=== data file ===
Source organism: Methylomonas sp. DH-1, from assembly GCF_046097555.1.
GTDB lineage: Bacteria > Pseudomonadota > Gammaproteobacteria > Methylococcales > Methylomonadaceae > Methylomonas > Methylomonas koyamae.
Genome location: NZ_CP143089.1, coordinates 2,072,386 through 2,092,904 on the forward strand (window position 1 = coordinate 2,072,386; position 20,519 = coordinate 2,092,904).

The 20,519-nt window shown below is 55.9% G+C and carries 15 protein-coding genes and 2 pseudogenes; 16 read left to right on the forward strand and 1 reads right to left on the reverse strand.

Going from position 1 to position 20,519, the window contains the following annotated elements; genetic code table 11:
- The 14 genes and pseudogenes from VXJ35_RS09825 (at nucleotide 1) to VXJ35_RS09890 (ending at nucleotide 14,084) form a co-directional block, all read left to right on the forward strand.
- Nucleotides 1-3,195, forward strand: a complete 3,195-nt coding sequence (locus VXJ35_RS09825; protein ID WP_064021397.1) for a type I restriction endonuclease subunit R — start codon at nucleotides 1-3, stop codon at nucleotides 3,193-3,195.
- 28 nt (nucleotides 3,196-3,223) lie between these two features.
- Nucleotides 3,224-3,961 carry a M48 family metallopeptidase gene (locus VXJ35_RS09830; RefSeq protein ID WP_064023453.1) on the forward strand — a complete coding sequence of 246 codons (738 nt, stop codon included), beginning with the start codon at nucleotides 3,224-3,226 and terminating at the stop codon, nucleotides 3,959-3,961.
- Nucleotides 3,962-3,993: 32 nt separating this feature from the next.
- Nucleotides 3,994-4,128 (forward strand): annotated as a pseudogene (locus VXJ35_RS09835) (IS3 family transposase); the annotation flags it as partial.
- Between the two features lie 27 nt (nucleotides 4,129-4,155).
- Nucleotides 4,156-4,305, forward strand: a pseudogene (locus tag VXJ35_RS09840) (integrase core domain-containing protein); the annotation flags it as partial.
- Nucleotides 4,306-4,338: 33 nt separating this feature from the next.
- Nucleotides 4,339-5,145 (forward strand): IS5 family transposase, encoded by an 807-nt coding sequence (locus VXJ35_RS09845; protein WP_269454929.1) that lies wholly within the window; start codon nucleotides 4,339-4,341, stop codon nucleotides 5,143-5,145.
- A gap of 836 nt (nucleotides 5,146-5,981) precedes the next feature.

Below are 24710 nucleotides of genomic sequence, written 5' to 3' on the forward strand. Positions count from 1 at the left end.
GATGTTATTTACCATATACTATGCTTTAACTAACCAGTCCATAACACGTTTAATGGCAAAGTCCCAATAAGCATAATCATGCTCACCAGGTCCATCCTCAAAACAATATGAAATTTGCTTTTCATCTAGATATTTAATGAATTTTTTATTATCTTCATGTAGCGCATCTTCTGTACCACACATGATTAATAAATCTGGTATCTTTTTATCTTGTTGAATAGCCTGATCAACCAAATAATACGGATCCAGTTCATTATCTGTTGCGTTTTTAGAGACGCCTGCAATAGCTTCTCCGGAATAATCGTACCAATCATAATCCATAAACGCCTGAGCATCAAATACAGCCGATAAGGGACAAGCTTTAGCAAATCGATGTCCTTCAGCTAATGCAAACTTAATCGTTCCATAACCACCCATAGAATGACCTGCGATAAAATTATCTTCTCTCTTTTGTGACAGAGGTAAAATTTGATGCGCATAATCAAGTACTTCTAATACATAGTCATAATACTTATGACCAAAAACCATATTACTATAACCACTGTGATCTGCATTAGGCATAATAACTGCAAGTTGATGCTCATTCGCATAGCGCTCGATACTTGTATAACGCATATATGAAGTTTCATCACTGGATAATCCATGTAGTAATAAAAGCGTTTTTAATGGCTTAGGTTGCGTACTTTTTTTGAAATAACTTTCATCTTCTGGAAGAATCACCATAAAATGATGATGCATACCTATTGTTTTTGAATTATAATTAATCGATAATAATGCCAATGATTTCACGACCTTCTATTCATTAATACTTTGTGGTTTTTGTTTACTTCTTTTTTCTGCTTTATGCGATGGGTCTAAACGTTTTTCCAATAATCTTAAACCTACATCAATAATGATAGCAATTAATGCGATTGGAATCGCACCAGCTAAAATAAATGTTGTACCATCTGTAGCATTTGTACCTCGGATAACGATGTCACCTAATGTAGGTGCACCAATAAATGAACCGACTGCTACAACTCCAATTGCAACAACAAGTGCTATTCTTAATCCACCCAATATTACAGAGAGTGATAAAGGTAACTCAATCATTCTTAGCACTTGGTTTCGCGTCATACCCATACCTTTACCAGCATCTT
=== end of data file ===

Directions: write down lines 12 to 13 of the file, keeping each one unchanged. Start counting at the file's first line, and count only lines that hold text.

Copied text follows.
- Between the two features lie 27 nt (nucleotides 4,129-4,155).
- Nucleotides 4,156-4,305, forward strand: a pseudogene (locus tag VXJ35_RS09840) (integrase core domain-containing protein); the annotation flags it as partial.